Get your résumé ready.

By Jelisa Castrodale
Updated January 27, 2020
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Queen Elizabeth attending church in King's Lynn, England
Credit: Karwai Tang/WireImage/Getty Images

Are you a highly trained chef who's looking for a challenging new gig? Do you enjoy splitting your time between the best city in the world, and also going to Norfolk? Do you like monarchs, swans, and pageantry? Then you might be exactly who Queen Elizabeth is looking for.

According to the Royal Household's list of job vacancies, Her Royal Highness is currently trying to find a Sous Chef who will be based at Buckingham Palace in London, but will be required to travel to other royal residences when necessary. The preferred candidate will also have a background in "premier catering" and will be trained in classical French cuisine.

"In an environment where development and training is commonplace, you'll be supported to grow within your role, developing both your managerial and technical cookery skills," the job listing reads. "And whether you’re based in Buckingham Palace or traveling to other locations, you'll look forward to whatever challenge comes your way."

The position comes with a "comprehensive benefits package," 33 days of vacation every year, and an option to live on-site with all meals provided—but that last perk will knock a few pounds from your take-home pay.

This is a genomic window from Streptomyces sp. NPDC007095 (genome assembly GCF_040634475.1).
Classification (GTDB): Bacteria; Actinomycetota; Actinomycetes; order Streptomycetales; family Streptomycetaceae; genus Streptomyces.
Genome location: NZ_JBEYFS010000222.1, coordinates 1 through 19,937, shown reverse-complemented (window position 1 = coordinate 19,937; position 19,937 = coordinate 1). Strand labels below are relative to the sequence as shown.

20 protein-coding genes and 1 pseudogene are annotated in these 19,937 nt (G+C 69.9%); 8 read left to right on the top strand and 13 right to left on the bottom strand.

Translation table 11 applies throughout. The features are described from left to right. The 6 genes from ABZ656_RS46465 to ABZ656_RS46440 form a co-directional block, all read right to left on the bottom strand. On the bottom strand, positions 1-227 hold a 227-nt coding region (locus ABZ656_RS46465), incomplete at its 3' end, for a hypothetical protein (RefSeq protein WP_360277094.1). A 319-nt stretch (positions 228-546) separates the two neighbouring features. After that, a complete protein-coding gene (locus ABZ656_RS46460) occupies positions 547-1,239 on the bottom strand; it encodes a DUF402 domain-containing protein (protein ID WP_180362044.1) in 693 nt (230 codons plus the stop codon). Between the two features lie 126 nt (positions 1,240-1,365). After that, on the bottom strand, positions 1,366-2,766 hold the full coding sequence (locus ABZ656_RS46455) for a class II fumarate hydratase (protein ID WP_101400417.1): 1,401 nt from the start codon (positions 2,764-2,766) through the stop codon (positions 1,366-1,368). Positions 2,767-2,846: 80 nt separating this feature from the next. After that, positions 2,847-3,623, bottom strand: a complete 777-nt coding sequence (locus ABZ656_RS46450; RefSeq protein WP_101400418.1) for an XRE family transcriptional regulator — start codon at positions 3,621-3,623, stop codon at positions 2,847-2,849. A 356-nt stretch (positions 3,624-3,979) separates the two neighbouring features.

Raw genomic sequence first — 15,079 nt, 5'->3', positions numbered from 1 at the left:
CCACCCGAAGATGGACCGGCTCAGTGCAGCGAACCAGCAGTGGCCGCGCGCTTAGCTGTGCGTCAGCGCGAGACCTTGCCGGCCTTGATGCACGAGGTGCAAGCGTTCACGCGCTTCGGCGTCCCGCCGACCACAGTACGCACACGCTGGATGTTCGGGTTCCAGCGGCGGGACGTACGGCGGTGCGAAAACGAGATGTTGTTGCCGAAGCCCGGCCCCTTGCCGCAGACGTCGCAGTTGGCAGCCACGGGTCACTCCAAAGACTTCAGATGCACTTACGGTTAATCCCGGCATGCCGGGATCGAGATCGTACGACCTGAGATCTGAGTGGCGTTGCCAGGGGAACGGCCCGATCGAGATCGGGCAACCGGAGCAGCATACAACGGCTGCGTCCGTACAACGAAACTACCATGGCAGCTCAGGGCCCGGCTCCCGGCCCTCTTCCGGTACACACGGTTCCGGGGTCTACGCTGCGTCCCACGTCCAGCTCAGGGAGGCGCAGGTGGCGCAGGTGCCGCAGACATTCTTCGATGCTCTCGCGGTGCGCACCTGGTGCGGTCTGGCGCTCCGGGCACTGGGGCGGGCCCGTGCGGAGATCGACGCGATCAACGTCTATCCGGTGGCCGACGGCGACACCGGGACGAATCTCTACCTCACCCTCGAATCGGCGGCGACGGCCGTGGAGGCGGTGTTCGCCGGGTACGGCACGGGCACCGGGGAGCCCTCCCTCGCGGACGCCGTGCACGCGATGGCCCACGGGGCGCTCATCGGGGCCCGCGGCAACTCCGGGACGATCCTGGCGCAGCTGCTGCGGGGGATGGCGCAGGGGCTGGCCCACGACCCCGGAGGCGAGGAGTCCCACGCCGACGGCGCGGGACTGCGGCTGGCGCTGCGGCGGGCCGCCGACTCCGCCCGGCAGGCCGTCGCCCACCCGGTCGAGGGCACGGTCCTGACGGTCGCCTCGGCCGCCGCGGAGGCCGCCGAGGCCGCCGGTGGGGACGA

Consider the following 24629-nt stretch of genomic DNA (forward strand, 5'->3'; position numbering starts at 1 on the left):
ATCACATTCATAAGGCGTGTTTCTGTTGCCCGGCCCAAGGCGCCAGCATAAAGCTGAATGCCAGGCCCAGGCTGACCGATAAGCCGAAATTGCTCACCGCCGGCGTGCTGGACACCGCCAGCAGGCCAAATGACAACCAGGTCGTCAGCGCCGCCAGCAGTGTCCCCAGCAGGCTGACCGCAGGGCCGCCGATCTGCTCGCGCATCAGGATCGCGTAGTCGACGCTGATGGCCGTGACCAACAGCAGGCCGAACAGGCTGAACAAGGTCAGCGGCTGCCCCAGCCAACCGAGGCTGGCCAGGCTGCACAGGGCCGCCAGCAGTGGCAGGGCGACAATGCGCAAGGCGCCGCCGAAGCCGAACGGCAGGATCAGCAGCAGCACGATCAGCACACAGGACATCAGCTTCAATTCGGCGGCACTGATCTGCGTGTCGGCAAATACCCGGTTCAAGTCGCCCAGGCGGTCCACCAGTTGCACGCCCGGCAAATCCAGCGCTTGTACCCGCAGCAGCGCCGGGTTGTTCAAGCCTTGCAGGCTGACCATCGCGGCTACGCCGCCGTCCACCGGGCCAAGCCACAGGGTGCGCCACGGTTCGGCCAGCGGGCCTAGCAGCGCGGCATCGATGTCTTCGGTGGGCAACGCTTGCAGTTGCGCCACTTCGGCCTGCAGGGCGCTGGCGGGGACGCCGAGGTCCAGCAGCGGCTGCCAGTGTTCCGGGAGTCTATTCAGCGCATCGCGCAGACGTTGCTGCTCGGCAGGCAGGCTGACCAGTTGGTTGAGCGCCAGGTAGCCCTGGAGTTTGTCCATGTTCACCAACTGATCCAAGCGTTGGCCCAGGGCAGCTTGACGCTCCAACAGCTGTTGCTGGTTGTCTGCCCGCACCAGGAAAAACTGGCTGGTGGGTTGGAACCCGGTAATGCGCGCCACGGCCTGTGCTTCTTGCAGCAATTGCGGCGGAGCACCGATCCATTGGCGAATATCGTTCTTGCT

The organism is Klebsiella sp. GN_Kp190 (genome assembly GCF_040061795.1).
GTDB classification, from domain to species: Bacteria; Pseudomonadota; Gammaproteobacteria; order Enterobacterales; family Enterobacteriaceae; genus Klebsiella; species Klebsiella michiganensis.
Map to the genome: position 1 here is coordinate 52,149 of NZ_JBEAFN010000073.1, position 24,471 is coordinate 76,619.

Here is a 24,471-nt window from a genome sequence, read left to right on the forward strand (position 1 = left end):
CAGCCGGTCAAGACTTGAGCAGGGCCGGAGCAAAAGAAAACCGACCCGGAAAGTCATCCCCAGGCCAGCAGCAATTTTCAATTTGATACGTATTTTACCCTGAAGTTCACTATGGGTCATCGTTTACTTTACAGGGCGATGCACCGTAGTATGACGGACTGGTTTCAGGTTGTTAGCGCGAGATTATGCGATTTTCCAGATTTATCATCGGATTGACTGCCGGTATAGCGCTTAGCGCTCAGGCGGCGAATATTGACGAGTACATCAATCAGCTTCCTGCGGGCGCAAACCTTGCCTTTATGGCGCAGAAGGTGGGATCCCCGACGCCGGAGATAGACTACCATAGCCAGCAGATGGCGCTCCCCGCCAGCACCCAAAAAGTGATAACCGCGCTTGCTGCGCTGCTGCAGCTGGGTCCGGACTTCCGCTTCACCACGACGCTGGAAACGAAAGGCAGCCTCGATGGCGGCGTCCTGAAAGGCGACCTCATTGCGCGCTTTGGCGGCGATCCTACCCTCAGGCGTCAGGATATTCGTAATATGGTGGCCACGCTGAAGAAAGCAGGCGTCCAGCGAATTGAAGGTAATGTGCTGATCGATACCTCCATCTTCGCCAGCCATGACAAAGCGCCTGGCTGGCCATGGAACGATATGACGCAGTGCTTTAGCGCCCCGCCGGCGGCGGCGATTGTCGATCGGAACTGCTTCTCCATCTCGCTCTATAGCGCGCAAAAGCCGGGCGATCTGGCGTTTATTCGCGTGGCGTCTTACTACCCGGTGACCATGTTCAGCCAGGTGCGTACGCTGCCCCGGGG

Although the listing doesn't mention the salary, it has been reported as £33,000 ($43,098) annually. That's probably not as much as one would expect a woman with a diamond-topped scepter collection to pay, but it would be in line with some previous job postings. A 2017 listing for a Buckingham Palace-based assistant chef had a starting salary of £20,604 ($26,905).

Earlier this month, Darren McGrady, the former personal chef to the Queen and Prince Philip, Princess Diana, Prince William and the Royal-Formerly-Known-as-Prince Harry, said that he ended up working in the Royal Kitchen because he "just wrote a letter hoping," so perhaps a little initiative on your end wouldn't hurt in addition to uploading your CV.

He also suggested that 'trained in classical French cuisine' thing is a requirement for a reason. “One of the things I soon learned working for the Queen, was that all of the dishes were rich in cream and butter and fat,” he said in a recent YouTube video. “Calories didn’t really matter. We could use as much cream and butter in the dishes as we wanted to and it just made them taste amazing. It really was traditional French cuisine.” (He also said that the Queen isn't a "real foodie"—which probably explains why she only eats her steak well-done.)

McGrady, who has published two royal-themed cookbooks, previously told Food & Wine that Lizzy Two typically eats four meals a day, starting with a bowl of cereal, a boiled egg, and hot tea. Her dinners can range from four-course meals when she's entertaining, to a "small portion" of lean meat or fish. The one constant, though, is dessert. "The Queen is a total chocoholic,” he said, adding that she typically eats a slice of cake every day with lunch or afternoon tea.

If your French techniques aren't up to snuff, but you still want to get paid to wander the palace grounds, then there's also a listing for a royal gardener. You'll definitely get to see a swan!

Update Jan. 28, 2019: This article has been amended to clarify details of Chef McGrady's hiring by Buckingham Palace and interactions with the Queen.